Also about how many stars is in that 100ly sphere?

Thank you for any help in advance...

eburacum45
2013-Oct-25, 07:47 AM
#1. What are the min and max size of these planets based on their mass...
-> e = 4.30 ± 2.01 M
-> f = 6.67 ± 3.50 M

Tau Ceti e is a superearth that orbits at or within the inner edge of the so-called habitable zone, and it is unlikely to be a very nice place to live for humans.

If the middle value of this range of masses is correct, i.e. 4.30 Earth masses, and assuming it has an Earth-like composition: the diameter would be 19,530km, 1.53 x Earth's, the density would be 6.6g/cm3, 1.2 x Earth's (because of compression) and the gravity would be 1.84 x Earth's.

If the upper value of this range of masses is correct, i.e. 6.31 Earth masses, and assuming it has an Earth-like composition: the diameter would be 21,770km, the density would be 7g/cm3, and the gravity would be 2.17x Earth's.

If the lower value of this range of masses is correct, 2.29 Earth masses, and assuming it has an Earth-like composition: the diameter would be 16,340km, the density would be 6g/cm3, and the gravity would be 1.4 x Earth's.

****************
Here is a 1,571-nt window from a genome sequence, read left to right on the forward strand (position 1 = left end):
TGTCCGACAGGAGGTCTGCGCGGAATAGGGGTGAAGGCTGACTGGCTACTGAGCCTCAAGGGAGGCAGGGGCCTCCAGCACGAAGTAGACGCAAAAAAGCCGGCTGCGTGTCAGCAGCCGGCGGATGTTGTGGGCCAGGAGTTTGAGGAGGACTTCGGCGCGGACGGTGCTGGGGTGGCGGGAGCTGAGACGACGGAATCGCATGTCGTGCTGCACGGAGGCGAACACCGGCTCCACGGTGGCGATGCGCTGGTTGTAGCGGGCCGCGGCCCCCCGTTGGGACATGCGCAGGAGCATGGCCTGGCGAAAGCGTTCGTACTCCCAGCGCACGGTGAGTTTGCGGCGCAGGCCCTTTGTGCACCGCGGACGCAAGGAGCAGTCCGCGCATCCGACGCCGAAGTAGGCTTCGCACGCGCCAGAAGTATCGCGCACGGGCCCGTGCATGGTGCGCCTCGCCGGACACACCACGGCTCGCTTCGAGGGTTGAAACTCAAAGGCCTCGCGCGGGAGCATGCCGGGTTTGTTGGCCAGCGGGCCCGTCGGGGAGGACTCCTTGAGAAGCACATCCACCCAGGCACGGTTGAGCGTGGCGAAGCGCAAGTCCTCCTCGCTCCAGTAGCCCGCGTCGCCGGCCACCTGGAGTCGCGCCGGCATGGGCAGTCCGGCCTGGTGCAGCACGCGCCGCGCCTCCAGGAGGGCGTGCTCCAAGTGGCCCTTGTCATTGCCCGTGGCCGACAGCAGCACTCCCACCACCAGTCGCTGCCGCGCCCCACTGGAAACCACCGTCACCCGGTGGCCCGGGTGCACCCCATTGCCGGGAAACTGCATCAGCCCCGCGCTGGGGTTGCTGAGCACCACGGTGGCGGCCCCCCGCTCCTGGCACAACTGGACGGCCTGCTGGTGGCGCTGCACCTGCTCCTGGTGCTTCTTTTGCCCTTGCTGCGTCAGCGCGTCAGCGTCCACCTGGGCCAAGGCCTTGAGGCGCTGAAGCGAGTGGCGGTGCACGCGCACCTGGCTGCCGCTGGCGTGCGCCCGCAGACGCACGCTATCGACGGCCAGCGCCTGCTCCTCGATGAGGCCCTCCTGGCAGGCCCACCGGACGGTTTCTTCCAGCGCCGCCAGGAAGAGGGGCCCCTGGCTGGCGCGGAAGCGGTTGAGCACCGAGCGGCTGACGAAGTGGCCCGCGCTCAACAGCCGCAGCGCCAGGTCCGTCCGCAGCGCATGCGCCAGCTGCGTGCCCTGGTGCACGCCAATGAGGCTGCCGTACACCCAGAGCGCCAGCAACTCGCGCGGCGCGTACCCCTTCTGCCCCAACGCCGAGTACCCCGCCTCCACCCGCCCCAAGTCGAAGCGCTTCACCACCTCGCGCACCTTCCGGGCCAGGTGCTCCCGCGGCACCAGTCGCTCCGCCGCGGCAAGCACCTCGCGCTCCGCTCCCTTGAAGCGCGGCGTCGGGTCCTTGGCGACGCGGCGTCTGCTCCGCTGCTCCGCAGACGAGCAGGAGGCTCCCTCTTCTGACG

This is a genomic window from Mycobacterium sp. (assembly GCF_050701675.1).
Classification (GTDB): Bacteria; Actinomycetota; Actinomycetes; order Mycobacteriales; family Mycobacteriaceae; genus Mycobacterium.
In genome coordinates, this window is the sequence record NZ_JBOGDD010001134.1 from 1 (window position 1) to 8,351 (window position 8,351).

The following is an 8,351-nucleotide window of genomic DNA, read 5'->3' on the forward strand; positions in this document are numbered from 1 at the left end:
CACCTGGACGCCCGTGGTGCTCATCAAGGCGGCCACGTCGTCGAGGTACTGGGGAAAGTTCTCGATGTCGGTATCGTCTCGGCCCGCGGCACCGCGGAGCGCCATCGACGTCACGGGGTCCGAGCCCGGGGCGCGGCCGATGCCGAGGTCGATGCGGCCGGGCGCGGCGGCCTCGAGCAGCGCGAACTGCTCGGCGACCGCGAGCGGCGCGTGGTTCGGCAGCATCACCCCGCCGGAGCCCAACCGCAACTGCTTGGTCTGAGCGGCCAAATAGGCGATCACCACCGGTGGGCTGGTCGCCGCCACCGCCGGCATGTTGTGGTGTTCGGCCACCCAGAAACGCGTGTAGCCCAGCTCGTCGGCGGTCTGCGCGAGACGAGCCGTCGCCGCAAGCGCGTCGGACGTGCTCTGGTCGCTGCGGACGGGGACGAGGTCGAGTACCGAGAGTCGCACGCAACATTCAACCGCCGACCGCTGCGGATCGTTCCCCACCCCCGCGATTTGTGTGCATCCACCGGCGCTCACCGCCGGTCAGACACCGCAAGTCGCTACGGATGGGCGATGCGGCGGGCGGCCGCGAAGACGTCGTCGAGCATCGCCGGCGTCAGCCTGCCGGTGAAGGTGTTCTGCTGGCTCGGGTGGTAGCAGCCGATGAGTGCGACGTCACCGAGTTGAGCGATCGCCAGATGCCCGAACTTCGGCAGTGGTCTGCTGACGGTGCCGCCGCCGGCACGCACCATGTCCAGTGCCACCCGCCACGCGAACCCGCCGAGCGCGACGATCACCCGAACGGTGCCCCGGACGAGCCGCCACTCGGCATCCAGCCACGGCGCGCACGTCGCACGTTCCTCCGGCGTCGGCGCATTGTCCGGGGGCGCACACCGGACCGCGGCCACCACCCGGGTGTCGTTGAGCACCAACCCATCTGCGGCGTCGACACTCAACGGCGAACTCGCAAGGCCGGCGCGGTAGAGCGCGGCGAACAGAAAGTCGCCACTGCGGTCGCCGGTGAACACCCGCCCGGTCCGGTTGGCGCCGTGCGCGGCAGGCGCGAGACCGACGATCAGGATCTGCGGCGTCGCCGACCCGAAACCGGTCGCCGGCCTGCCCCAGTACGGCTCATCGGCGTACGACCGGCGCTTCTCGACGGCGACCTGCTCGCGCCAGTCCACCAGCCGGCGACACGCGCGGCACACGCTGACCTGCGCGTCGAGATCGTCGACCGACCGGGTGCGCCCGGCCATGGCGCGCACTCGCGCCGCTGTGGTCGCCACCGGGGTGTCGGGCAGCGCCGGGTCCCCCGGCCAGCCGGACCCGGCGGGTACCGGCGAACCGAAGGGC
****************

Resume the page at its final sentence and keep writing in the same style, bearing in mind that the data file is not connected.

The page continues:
With such a high gravity the planet would probably have a thick atmosphere. If the smaller of these three options is correct, the density of the atmosphere might not be all that greatly different to Earth's. There are several other possibilities for this planet; it might be a waterworld, and so would have a larger diameter and a proportionally lower gravity. Or it might somehow have lost most of its volatiles in a cataclysmic collision, resulting in a planet with high gravity and an atmosphere about as thick as Earth's. However the local star, Tau Ceti, appears about 1.3 times as bright in the sky of this world as our sun does in ours, so this world is likely to be a hot world even if it does not have a thick atmosphere.